Sa pag-aaral naman ni Peter Demerath na isang anthropologist sa Ohio State University ay nagpaserbey siya sa 600 mag-aaral ng isang mataas na paaralang may mataas ding karangalan at pagkakakilanlan. 70% ang nagsabi sa kanila na nakararanas sila ng pagkahapo paminsan-minsan at kadalasan. Nang tanungin ni Demerath ang isang mag-aaral kung anong masasabi ng magulang sa sobrang gawain sa kanyang pag-aaral ay naisagot nito na hindi siya madalas nakakauuwi ng bahay sabay abot ng isang business card kung saan siyang video store nagtatrabaho. Dahil dito, naalarma ang mga anthropologists, psychologists at iba pa sa tunay na
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rason kung bakit at paano natutulak ang isang tao sa pag-ambisyon ng matataas na bagay.
Suliranin ng Pag-aaral
Ano ang ibinubunga ng pangarap sa imahinasyon at pangarap sa realidad?
Ano ang mabuti o masamang epekto ng pangarap sa imahinasyon at pangarap sa realidad?
Ano ang katangian ng pangarap sa imahinasyon at pangarap sa realidad?
Saklaw at Limitasyon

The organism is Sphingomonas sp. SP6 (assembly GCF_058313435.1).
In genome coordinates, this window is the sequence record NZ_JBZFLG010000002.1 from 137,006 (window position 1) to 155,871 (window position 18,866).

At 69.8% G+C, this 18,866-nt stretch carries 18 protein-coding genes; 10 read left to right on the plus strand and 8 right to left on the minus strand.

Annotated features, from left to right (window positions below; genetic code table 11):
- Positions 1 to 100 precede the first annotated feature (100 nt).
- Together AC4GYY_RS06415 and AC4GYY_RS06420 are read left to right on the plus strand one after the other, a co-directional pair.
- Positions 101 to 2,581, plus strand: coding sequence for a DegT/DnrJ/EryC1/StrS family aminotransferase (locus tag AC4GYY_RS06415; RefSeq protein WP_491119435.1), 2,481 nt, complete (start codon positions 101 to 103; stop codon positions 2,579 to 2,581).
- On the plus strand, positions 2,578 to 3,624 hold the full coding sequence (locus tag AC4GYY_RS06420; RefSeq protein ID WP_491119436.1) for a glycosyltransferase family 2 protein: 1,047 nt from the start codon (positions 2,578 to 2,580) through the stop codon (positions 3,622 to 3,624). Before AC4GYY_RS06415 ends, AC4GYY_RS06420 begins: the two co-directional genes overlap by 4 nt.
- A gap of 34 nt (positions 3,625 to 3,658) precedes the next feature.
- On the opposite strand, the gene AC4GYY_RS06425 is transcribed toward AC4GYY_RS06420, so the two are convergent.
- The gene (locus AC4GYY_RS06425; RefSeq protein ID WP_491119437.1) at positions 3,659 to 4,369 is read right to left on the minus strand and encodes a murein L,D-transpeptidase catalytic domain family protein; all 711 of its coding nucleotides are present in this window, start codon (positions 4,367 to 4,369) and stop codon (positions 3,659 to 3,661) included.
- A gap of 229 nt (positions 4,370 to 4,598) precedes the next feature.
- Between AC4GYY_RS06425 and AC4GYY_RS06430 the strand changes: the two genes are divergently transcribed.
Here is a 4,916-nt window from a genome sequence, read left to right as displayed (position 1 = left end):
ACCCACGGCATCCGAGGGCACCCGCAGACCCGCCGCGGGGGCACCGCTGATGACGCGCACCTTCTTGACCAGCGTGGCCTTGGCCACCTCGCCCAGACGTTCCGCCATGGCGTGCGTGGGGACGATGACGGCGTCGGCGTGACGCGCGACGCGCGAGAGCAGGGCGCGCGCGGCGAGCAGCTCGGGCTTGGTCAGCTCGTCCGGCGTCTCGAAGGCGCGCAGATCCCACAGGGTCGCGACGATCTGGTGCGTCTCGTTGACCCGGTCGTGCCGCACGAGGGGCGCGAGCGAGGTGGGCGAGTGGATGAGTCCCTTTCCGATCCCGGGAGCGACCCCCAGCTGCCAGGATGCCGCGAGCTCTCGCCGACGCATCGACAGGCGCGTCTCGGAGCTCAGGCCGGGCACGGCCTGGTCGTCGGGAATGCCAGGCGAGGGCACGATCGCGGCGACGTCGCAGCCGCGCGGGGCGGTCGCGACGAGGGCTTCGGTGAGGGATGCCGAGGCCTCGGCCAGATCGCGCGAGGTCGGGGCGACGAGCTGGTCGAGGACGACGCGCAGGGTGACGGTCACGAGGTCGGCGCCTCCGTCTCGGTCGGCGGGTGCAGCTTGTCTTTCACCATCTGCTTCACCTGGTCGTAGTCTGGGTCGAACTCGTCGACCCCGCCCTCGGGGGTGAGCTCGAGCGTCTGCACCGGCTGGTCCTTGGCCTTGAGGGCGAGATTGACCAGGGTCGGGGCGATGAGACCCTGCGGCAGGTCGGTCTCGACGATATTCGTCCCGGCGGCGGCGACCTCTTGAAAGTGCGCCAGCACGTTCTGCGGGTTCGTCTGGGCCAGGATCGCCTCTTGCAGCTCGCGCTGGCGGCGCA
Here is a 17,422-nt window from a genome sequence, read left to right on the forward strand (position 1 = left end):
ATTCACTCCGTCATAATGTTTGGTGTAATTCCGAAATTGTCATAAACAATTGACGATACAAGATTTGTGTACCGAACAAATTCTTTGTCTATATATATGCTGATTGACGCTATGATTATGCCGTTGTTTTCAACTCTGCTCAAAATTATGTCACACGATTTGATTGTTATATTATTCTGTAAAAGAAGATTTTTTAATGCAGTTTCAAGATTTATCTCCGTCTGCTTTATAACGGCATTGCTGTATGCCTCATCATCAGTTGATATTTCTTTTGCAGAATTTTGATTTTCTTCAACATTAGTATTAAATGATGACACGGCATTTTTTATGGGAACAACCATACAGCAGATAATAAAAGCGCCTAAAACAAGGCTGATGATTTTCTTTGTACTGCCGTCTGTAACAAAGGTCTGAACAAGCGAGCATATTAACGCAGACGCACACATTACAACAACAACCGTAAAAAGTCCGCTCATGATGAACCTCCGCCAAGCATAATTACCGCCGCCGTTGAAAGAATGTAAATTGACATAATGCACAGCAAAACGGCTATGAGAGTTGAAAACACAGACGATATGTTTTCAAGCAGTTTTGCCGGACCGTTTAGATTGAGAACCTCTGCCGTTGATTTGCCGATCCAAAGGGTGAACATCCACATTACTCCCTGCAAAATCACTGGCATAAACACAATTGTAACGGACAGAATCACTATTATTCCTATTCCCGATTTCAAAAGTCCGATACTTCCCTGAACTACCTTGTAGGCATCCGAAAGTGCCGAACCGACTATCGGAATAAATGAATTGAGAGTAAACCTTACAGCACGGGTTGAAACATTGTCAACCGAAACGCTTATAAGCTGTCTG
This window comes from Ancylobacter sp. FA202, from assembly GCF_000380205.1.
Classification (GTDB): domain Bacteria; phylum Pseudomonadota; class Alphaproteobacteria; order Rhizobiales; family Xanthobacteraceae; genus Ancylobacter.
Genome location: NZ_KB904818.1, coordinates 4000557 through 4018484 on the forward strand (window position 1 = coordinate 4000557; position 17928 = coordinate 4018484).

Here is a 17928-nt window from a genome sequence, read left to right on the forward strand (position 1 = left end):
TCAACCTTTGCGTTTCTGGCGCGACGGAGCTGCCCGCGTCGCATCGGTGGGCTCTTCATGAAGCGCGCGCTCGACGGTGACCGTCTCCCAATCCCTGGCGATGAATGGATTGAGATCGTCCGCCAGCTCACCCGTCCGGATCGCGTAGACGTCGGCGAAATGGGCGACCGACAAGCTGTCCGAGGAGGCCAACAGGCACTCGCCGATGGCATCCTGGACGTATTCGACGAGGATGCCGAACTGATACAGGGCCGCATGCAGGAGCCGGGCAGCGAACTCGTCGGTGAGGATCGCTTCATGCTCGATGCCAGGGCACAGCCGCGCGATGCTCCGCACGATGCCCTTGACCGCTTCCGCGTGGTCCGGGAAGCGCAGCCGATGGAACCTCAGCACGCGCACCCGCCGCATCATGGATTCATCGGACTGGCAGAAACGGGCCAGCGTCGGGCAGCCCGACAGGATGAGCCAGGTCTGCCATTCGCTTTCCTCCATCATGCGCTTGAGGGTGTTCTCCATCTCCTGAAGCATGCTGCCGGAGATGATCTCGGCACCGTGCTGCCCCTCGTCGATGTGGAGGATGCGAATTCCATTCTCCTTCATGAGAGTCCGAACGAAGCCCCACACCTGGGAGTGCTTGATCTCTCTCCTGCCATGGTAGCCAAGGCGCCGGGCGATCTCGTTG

Ang pag-aaral na ito ay sumasaklaw sa pananaw ng mga tao sa dulot, epekto at katangian ng umiiral na pangarap sa imahinasyon at pangarap sa realidad. Sakop lamang sa pag-aaral na ito ang mga mag-aaral sa kolehiyo at hayskul na ginamit bilang respondente. Nakapokus din ang pag-aaral na ito sa kasalukuyang aspeto ng isang tao kung saan ang estado ng pamumuhay sa kasalukuyan lamang ang ikinonsidera. Ginawa ito ng mananaliksik upang mapanatiling balido ang magiging resulta nang hindi nagpapaapekto sa mga pabago-bagong pangyayari sa buhay ng isang tao. Upang mas malinawan, isang halimbawa ang sitwasyong ito: Isang tao ang nangangarap na makapaglakbay sa buong mundo ngunit siya ay isang dukha lamang. Malinaw na makikita rito ang walang kakayanan ng tao sa kanyang pangarap at hindi tiyak o ispesipiko kung kailan at paano niya ito gagawin kaya masasabi rito na ito ay pangarap sa imahinasyon ayon sa kasalukuyang estado ng kanyang buhay. Ngunit kung ikokonsidera pa na maaari siyang yumaman o umunlad ang buhay, magkakaroon ng pagkakataon na ang pangarap ay pang-realidad. Kaya't kung ikokonsidera ito ng mananaliksik ay mas lalong hahaba ang pag-aaral.